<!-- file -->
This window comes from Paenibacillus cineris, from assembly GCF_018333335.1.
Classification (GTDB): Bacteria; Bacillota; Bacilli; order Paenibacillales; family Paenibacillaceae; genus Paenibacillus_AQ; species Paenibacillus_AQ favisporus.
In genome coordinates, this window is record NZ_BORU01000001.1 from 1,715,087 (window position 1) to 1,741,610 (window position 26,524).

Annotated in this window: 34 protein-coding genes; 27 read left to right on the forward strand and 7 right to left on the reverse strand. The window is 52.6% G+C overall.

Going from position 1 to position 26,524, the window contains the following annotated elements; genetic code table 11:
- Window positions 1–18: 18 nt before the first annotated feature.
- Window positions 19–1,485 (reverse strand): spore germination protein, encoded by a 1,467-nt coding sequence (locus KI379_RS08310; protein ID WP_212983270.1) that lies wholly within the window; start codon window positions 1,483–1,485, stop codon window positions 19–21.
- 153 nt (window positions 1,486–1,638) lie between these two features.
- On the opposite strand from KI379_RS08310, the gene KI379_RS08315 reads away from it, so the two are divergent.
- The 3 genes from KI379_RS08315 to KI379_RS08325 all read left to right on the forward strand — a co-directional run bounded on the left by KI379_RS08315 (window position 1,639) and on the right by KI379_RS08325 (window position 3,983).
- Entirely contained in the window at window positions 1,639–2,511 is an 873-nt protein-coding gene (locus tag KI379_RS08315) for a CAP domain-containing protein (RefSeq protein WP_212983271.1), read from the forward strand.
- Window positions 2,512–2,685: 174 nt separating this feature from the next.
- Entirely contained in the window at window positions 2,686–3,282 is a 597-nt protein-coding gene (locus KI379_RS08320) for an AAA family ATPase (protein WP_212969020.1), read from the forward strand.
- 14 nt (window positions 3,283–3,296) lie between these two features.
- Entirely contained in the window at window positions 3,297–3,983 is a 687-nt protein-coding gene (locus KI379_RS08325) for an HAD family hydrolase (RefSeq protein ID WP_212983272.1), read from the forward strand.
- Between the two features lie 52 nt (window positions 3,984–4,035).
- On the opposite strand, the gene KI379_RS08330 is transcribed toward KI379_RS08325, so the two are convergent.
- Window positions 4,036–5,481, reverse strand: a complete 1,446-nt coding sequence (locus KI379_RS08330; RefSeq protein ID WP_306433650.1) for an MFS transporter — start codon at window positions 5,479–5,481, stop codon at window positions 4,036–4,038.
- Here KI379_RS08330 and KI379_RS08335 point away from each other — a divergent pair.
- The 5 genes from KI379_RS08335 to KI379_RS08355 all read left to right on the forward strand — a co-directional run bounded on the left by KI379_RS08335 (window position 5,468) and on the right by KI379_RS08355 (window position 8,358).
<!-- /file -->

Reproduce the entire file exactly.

This window comes from Paenibacillus cineris, from assembly GCF_018333335.1.
Classification (GTDB): Bacteria; Bacillota; Bacilli; order Paenibacillales; family Paenibacillaceae; genus Paenibacillus_AQ; species Paenibacillus_AQ favisporus.
In genome coordinates, this window is record NZ_BORU01000001.1 from 1,715,087 (window position 1) to 1,741,610 (window position 26,524).

Annotated in this window: 34 protein-coding genes; 27 read left to right on the forward strand and 7 right to left on the reverse strand. The window is 52.6% G+C overall.

Going from position 1 to position 26,524, the window contains the following annotated elements; genetic code table 11:
- Window positions 1–18: 18 nt before the first annotated feature.
- Window positions 19–1,485 (reverse strand): spore germination protein, encoded by a 1,467-nt coding sequence (locus KI379_RS08310; protein ID WP_212983270.1) that lies wholly within the window; start codon window positions 1,483–1,485, stop codon window positions 19–21.
- 153 nt (window positions 1,486–1,638) lie between these two features.
- On the opposite strand from KI379_RS08310, the gene KI379_RS08315 reads away from it, so the two are divergent.
- The 3 genes from KI379_RS08315 to KI379_RS08325 all read left to right on the forward strand — a co-directional run bounded on the left by KI379_RS08315 (window position 1,639) and on the right by KI379_RS08325 (window position 3,983).
- Entirely contained in the window at window positions 1,639–2,511 is an 873-nt protein-coding gene (locus tag KI379_RS08315) for a CAP domain-containing protein (RefSeq protein WP_212983271.1), read from the forward strand.
- Window positions 2,512–2,685: 174 nt separating this feature from the next.
- Entirely contained in the window at window positions 2,686–3,282 is a 597-nt protein-coding gene (locus KI379_RS08320) for an AAA family ATPase (protein WP_212969020.1), read from the forward strand.
- 14 nt (window positions 3,283–3,296) lie between these two features.
- Entirely contained in the window at window positions 3,297–3,983 is a 687-nt protein-coding gene (locus KI379_RS08325) for an HAD family hydrolase (RefSeq protein ID WP_212983272.1), read from the forward strand.
- Between the two features lie 52 nt (window positions 3,984–4,035).
- On the opposite strand, the gene KI379_RS08330 is transcribed toward KI379_RS08325, so the two are convergent.
- Window positions 4,036–5,481, reverse strand: a complete 1,446-nt coding sequence (locus KI379_RS08330; RefSeq protein ID WP_306433650.1) for an MFS transporter — start codon at window positions 5,479–5,481, stop codon at window positions 4,036–4,038.
- Here KI379_RS08330 and KI379_RS08335 point away from each other — a divergent pair.
- The 5 genes from KI379_RS08335 to KI379_RS08355 all read left to right on the forward strand — a co-directional run bounded on the left by KI379_RS08335 (window position 5,468) and on the right by KI379_RS08355 (window position 8,358).